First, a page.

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Research Article


Gentamicin enhances toxA expression in Pseudomonas aeruginosa isolated form cow mastitis


Atheer Abdul Razzaq1, Ansam Khalid Mahmood1, Nuhad Mohammed Hammed2, Kifah A. Jasim3, Zaid Saifuldeen Abdulqader3, Harith Jabbar Fahad Al-Mathkhury4*

1College of veterinary medicine, University of Baghdad; 2Al-Anbar education directorate, Ministry of Education; 3Epidemiological Unit, Central public health laboratory, Ministry of Health; 4Department of Biology, College of Science, University of Baghdad, Iraq.


Abstract | The present study was undertaken in order to investigate the role of gentamicin in the gene expression of toxA in Pseudomonas aeruginosa isolated from cow mastitis. A total of ten P. aeruginosa strains originally isolated from cows infected with mastitis. Agar dilution methodology was performed to determine the minimal inhibitory concentration of gentamicin, all of which developed resistance toward gentamicin. The findings presented here demonstrated that all these strains harboured toxA depending on PCR-based assay. Nonetheless, RT-PCR technique revealed a wide variation in expression of toxA. Moreover, the cultivation of P. aeruginosa in the presence of gentamicin, significantly (P< 0.05), induced the expression of toxA, in addition to the possibility of enhancing the virulence of this bacterium. In conclusion, using gentamicin to treat infections caused by P. aeruginosa may participate in more severe outcomes.


Keywords | Gentamicin, Mastitis, Pseudomonas aeruginosa, toxA


Editor | Kuldeep Dhama, Indian Veterinary Research Institute, Uttar Pradesh, India.

Received | August 15, 2018; Accepted | October 04, 2018; Published | October 17, 2018

*Correspondence | Harith Jabbar Fahad Al-Mathkhury, Department of Biology, College of Science, University of Baghdad, Iraq; Email:

Citation | Razzaq AA, Mahmood AK, Hammed NM, Jasim KA, Abdulqadir ZS, Al-Mathkhury HJF (2018). Gentamicin enhances toxA expression in Pseudomonas aeruginosaisolated form cow mastitis. Adv. Anim. Vet. Sci. 6(12): 526-530.


ISSN (Online) | 2307-8316; ISSN (Print) | 2309-3331

Copyright © 2018 Razzaq et al. This is an open access article distributed under the Creative Commons Attribution License, which permits unrestricted use, distribution, and reproduction in any medium, provided the original work is properly cited.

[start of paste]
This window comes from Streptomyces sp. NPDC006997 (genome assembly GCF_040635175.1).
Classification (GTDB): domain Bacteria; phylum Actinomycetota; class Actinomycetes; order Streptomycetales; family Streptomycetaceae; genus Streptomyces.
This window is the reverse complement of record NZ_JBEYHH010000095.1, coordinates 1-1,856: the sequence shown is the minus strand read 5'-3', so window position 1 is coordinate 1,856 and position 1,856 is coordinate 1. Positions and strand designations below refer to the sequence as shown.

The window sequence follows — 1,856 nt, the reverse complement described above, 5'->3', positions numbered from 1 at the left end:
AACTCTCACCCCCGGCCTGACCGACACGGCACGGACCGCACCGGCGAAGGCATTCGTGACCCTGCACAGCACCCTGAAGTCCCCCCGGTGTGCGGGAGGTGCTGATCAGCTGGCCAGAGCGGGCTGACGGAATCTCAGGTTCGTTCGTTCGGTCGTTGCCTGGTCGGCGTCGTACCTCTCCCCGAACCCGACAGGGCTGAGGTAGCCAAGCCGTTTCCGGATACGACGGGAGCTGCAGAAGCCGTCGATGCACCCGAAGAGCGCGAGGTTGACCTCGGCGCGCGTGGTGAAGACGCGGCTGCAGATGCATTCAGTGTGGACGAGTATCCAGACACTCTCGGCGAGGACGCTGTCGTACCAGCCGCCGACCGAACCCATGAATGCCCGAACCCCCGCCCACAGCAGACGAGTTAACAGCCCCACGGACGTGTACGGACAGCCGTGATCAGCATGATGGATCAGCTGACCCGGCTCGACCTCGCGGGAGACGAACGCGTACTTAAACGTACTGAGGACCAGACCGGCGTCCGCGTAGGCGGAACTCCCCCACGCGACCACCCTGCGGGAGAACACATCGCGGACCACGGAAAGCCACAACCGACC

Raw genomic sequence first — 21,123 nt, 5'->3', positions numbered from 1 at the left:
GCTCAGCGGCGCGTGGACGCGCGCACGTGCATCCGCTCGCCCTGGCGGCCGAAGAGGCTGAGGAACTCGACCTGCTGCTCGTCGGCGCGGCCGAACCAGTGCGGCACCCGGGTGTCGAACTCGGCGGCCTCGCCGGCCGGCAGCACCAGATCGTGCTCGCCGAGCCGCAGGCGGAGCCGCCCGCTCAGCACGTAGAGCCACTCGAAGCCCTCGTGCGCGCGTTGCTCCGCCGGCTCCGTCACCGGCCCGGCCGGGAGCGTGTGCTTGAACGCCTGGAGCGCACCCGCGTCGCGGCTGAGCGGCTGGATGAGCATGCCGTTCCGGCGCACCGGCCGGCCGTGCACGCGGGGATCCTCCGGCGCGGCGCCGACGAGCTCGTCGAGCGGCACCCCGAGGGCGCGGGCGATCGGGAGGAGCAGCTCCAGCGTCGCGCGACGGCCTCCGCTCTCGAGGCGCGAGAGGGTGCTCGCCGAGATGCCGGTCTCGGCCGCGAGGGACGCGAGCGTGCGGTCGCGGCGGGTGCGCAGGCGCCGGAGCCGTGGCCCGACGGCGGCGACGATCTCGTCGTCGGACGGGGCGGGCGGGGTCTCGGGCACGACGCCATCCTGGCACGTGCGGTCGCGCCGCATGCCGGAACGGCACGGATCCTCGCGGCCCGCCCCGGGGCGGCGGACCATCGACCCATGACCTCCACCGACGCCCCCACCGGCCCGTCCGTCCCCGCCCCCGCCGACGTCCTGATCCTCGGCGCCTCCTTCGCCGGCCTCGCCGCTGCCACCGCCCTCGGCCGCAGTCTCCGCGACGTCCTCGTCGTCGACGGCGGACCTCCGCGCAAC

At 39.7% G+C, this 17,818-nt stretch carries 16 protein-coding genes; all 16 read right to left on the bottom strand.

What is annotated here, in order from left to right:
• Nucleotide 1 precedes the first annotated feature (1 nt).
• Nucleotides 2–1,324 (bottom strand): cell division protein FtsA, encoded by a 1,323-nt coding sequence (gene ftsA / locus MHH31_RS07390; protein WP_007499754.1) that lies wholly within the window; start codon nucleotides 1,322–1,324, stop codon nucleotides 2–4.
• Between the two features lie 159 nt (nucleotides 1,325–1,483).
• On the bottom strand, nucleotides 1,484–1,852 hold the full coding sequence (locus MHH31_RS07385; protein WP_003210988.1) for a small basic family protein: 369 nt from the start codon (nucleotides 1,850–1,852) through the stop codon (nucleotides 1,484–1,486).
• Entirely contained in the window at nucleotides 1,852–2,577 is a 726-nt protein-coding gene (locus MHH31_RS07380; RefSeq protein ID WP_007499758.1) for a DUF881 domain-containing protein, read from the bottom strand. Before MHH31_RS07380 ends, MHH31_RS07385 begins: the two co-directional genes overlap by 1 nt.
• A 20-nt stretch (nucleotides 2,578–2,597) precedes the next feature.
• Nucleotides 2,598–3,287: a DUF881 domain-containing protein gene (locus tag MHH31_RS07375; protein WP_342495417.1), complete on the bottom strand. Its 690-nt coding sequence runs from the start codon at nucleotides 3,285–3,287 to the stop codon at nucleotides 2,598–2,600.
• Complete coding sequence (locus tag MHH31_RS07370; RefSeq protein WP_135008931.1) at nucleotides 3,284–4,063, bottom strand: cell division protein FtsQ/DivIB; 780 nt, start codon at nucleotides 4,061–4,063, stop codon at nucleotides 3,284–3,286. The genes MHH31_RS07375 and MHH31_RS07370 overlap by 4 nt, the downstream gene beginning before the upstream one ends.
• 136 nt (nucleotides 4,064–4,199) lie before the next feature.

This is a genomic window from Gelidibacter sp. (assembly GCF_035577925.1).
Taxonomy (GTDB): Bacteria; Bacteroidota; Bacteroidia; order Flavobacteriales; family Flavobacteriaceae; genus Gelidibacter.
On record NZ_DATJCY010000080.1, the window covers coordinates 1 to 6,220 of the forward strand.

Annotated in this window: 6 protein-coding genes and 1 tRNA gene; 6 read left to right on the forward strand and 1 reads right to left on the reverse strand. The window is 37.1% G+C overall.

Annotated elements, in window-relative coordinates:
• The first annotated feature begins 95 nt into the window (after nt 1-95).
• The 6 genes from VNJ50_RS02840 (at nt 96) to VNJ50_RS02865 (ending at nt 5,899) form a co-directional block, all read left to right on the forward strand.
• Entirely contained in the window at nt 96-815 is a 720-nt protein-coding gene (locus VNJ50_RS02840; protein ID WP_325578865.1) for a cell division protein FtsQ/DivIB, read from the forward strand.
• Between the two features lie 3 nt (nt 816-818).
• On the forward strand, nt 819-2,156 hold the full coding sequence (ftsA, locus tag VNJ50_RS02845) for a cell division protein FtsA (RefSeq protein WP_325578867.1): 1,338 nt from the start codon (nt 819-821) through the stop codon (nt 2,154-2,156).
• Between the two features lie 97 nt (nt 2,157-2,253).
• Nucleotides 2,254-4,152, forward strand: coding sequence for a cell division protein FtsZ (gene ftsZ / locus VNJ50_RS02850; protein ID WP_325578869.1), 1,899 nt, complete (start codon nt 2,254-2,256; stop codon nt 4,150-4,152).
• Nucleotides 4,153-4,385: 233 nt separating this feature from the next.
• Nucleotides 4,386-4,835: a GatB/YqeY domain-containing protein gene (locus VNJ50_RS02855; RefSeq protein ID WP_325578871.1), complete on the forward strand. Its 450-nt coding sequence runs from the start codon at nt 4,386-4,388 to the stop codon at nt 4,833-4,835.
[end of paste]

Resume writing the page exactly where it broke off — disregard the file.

Pseudomonas aeruginosa is an adaptable bacterial pathogen related with a wide range of infections in humans and animals. Due to the innate capacity of resistance to antimicrobial agents, this bacterium is greatly difficult to treat. What’s more, such resistance is being progressively a problematic issue because of increasingly development of resistance to agents regarded as powerful therapeutic options (Kerr and Snelling, 2009).


This pathogen has a propensity to initiate sudden clinical, or perhaps, subclinical cases of mastitis outbreaks in a number of cows within short period of time. A group of signs and symptoms accompany the acute cases of bovine mastitis with noticeable udder swelling; fever, in addition to abnormal watery as well as clotty milk, which contains flakes or blood. Moreover, severe signs might be seen as well, including toxemia, however, high mortality rate occurred regardless of aggressive treatment. Yet, those being survived will be unfit for productive use (Park et al., 2014).


Locally, in Iraq, twenty-two samples comprising eight milk and 14 udder wounds were positive for P. aeruginosa out of 140 samples (Saleh et al., 2016). Furthermore, Naser and Ismaeel, (2016) alongside with Neamah, (2017) separately reported that P. aeruginosa represented 44% of cow mastitis.


Exotoxin A is the most important virulence factor elaborated by most of the P. aeruginosa strains. It plays a crucial role in the P. aeruginosa pathogenesis. Markedly, this toxin has been recognized as very toxic for mammalian cells (Dong et al., 2015). It has the ability to inhibit protein synthesis of the bacterial cell via the ADP-ribosylation of cellular elongation factor 2. Eventually, this toxin action leads to restricted damage in tissue and therefore bacterial invasion (Michalska and Wolf, 2015). The toxA gene is a chromosome characteristic genetic sequence of P. aeruginosa  responsible for regulating exotoxin A synthesis, has been extensively used in molecular detection of P. aeruginosa (Dong et al., 2015).